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Child Sex Trafficking

Child Sex Trafficking

          Child sex trafficking refers to the recruitment, harboring, transportation, provision, obtaining, patronizing, or soliciting of a minor for the purpose of a commercial sex act.  Offenders of this crime who are commonly referred to as traffickers, or pimps, target vulnerable children and gain control over them using a variety of manipulative methods.  Victims frequently fall prey to traffickers who lure them in with an offer of food, clothes, attention, friendship, love, and a seemingly safe place to sleep. No child is immune to becoming a victim of child sex trafficking, regardless of the child’s race, age, socioeconomic status, or location, and every child involved in this form of commercial sexual exploitation is a victim.

          Technological advances, in particular the Internet and mobile devices, have facilitated the sex trafficking of children by providing a convenient worldwide marketing channel. Individuals can now use websites and social media to advertise, schedule, and purchase sexual encounters with minors.  The Internet and mobile devices also allow pimps and traffickers to reach a larger clientele base than in the past, which may expose victims to greater risks and dangers.

          Child sex trafficking investigations present unique challenges to law enforcement and require a robust multijurisdictional response, with multiple agencies playing a critical role in ensuring the protection of victims and effective prosecution of offenders. The method by which most traffickers identify, recruit, market, and maintain their victims results in a unique combination of sustained violent criminal behavior with reluctant victims and witnesses. Although interviews of sex trafficking victims frequently identify traffickers and other accomplices, some child victims may resist identifying their traffickers because of fear or other means of manipulation that the pimp has exercised over them. Furthermore, the victim may only know their traffickers’ street name and cannot fully identify their traffickers.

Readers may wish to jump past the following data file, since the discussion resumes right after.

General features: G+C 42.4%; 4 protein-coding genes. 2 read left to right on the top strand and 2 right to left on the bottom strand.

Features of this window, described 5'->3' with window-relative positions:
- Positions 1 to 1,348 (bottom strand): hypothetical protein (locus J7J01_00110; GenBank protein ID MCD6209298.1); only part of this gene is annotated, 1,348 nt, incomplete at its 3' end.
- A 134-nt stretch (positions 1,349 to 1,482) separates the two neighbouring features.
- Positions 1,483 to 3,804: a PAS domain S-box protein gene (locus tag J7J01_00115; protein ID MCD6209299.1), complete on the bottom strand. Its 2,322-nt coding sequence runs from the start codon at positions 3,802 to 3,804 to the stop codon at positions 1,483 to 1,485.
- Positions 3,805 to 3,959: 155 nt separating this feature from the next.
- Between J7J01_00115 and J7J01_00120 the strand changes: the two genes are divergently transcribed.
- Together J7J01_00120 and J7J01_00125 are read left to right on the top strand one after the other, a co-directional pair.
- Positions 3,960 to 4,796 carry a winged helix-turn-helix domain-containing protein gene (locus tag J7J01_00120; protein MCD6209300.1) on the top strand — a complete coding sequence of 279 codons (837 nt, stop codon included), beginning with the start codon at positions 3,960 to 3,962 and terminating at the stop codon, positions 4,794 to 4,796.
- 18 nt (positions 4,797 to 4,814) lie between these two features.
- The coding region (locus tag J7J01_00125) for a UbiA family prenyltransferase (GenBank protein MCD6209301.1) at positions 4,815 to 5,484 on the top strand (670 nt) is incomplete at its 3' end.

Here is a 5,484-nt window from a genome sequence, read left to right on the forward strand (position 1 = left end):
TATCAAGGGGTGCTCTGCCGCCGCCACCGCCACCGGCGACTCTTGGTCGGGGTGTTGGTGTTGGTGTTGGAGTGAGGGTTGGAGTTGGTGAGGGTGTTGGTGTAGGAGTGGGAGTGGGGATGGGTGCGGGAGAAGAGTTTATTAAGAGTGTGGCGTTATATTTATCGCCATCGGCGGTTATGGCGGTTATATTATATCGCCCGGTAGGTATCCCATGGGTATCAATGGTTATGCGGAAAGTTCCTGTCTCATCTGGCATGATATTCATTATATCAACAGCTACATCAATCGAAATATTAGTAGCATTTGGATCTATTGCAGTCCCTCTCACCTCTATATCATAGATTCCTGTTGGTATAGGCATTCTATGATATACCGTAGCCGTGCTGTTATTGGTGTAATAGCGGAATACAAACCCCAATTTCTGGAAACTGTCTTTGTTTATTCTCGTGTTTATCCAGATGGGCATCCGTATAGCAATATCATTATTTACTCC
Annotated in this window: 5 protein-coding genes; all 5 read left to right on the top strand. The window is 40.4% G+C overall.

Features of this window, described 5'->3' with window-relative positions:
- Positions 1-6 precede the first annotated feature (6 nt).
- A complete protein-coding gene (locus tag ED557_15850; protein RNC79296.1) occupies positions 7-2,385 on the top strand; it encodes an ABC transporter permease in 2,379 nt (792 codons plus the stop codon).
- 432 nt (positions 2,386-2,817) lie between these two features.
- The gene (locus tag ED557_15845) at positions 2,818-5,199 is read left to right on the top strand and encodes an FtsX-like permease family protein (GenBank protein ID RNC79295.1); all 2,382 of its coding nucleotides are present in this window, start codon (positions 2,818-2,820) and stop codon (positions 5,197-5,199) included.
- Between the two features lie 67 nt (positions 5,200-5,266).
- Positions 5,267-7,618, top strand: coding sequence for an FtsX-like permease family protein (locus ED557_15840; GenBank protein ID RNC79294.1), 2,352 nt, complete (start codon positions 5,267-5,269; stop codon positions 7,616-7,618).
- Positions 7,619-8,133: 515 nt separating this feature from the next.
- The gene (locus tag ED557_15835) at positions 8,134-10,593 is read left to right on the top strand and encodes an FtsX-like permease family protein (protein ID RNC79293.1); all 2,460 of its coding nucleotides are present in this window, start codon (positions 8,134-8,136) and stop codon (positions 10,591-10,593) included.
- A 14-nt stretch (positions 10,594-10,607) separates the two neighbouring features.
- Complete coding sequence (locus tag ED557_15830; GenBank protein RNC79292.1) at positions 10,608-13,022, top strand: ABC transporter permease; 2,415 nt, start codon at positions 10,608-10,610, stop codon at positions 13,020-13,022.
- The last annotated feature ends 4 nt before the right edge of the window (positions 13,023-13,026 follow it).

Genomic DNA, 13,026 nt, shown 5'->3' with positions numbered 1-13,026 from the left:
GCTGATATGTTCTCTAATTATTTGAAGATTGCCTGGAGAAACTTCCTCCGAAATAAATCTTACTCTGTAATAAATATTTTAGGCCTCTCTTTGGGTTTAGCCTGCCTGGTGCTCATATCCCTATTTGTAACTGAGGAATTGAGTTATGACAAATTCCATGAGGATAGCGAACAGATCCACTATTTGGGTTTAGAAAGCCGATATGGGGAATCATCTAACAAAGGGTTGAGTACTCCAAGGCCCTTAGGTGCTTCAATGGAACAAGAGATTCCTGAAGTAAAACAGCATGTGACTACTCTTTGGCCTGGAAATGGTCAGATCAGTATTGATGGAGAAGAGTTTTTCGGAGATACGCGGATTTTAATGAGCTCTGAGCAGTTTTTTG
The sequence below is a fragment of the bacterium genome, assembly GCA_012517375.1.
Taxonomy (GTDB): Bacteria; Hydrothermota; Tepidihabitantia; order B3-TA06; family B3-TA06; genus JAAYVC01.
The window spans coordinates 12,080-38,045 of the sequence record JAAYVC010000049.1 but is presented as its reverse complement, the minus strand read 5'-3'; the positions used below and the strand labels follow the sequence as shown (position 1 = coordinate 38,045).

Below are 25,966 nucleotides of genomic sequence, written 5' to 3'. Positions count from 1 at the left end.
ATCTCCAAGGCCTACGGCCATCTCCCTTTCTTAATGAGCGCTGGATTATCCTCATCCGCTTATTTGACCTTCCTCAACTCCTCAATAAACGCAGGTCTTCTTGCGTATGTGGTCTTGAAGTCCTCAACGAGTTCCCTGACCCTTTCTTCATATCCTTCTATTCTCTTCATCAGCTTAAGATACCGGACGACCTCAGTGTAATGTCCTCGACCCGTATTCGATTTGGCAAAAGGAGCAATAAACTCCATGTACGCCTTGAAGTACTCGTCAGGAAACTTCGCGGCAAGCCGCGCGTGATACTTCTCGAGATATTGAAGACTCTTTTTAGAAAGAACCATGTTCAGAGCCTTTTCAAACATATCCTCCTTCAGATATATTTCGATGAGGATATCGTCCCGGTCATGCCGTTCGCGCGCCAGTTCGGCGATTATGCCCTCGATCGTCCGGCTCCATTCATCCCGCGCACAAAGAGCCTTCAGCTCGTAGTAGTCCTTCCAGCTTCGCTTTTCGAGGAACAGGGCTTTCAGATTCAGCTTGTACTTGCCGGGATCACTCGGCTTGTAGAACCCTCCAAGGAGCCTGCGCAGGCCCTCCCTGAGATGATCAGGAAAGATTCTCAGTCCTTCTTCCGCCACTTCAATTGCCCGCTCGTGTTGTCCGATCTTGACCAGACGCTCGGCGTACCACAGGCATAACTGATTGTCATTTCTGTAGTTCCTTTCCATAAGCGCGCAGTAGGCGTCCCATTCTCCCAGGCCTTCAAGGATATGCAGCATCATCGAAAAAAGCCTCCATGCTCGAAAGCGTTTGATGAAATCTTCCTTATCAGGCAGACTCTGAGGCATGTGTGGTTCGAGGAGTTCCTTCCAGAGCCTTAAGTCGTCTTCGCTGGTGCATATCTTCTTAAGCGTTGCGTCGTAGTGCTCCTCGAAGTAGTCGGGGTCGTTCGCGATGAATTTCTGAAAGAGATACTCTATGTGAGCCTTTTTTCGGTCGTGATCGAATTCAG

Child sex trafficking victims are often not recognized as victims and may be arrested and jailed. The dangers faced by these children—from the traffickers, their associates, and from customers—are severe. These children become hardened by the treacherous environment in which they must learn to survive. As such, they do not always outwardly present as sympathetic victims.  They also frequently suffer from short–term and long–term psychological effects such as depression, self-hatred, and feelings of hopelessness.  These child victims also need specialized services that are not widely available given they often have illnesses, drug addictions, physical and sexual trauma, lack of viable family and community ties, and total dependence—physical and psychological—on their abusers.

          For more information, see Federal Law on Child Sex Trafficking

CEOS’s Role

         CEOS attorneys work with the High Technology Investigative Unit (HTIU), the Federal Bureau of Investigation (FBI), United States Attorney´s Offices around the country, and other state and local parties to investigate and prosecute cases arising under federal statutes prohibiting the child sex trafficking. CEOS works to not only punish and jail offenders, but to protect the rights and welfare of the children involved.
          In addition, CEOS maintains a coordinated, national-level law enforcement focus, and helps coordinates nationwide and international investigations and initiatives. CEOS attorneys travel all over the country to conduct trainings for investigators, law enforcement personnel and others involved in efforts to eradicate this crime. Moreover, CEOS designs, implements, and supports law enforcement strategies, legislative proposals, and policy initiatives relating to federal laws prohibiting the child sex trafficking.

Updated September 20, 2023